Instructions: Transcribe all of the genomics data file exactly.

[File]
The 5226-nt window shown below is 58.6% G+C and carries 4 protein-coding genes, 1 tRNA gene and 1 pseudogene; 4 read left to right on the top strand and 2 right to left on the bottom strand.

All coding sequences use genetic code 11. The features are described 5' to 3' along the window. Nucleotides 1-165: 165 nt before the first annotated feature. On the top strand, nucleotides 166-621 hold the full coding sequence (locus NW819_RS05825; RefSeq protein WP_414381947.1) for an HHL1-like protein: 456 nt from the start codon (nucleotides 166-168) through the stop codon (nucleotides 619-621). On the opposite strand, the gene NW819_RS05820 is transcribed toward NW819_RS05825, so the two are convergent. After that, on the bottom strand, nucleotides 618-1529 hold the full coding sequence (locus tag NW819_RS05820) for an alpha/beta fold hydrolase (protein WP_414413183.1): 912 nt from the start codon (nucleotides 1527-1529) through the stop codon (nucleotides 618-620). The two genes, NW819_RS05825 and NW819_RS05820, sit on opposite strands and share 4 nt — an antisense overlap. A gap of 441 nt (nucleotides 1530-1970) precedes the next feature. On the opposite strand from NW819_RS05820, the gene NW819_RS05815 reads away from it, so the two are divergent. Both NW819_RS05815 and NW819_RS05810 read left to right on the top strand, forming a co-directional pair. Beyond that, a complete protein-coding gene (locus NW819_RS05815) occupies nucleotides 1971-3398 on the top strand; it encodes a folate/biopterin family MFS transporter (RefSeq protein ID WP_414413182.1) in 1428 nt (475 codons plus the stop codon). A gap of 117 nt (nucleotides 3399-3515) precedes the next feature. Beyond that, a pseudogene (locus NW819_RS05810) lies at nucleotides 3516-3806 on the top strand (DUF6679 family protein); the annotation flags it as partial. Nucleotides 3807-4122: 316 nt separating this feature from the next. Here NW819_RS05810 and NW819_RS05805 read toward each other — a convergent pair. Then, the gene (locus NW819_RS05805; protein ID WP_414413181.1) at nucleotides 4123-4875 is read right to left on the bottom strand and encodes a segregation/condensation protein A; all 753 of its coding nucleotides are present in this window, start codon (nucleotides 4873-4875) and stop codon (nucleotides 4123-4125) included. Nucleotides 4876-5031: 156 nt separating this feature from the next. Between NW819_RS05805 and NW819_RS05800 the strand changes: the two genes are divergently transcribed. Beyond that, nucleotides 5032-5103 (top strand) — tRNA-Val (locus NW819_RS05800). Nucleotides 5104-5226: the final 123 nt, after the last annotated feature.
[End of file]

The 5226-nt window shown below is 58.6% G+C and carries 4 protein-coding genes, 1 tRNA gene and 1 pseudogene; 4 read left to right on the top strand and 2 right to left on the bottom strand.

All coding sequences use genetic code 11. The features are described 5' to 3' along the window. Nucleotides 1-165: 165 nt before the first annotated feature. On the top strand, nucleotides 166-621 hold the full coding sequence (locus NW819_RS05825; RefSeq protein WP_414381947.1) for an HHL1-like protein: 456 nt from the start codon (nucleotides 166-168) through the stop codon (nucleotides 619-621). On the opposite strand, the gene NW819_RS05820 is transcribed toward NW819_RS05825, so the two are convergent. After that, on the bottom strand, nucleotides 618-1529 hold the full coding sequence (locus tag NW819_RS05820) for an alpha/beta fold hydrolase (protein WP_414413183.1): 912 nt from the start codon (nucleotides 1527-1529) through the stop codon (nucleotides 618-620). The two genes, NW819_RS05825 and NW819_RS05820, sit on opposite strands and share 4 nt — an antisense overlap. A gap of 441 nt (nucleotides 1530-1970) precedes the next feature. On the opposite strand from NW819_RS05820, the gene NW819_RS05815 reads away from it, so the two are divergent. Both NW819_RS05815 and NW819_RS05810 read left to right on the top strand, forming a co-directional pair. Beyond that, a complete protein-coding gene (locus NW819_RS05815) occupies nucleotides 1971-3398 on the top strand; it encodes a folate/biopterin family MFS transporter (RefSeq protein ID WP_414413182.1) in 1428 nt (475 codons plus the stop codon). A gap of 117 nt (nucleotides 3399-3515) precedes the next feature. Beyond that, a pseudogene (locus NW819_RS05810) lies at nucleotides 3516-3806 on the top strand (DUF6679 family protein); the annotation flags it as partial. Nucleotides 3807-4122: 316 nt separating this feature from the next. Here NW819_RS05810 and NW819_RS05805 read toward each other — a convergent pair. Then, the gene (locus NW819_RS05805; protein ID WP_414413181.1) at nucleotides 4123-4875 is read right to left on the bottom strand and encodes a segregation/condensation protein A; all 753 of its coding nucleotides are present in this window, start codon (nucleotides 4873-4875) and stop codon (nucleotides 4123-4125) included. Nucleotides 4876-5031: 156 nt separating this feature from the next. Between NW819_RS05805 and NW819_RS05800 the strand changes: the two genes are divergently transcribed. Beyond that, nucleotides 5032-5103 (top strand) — tRNA-Val (locus NW819_RS05800). Nucleotides 5104-5226: the final 123 nt, after the last annotated feature.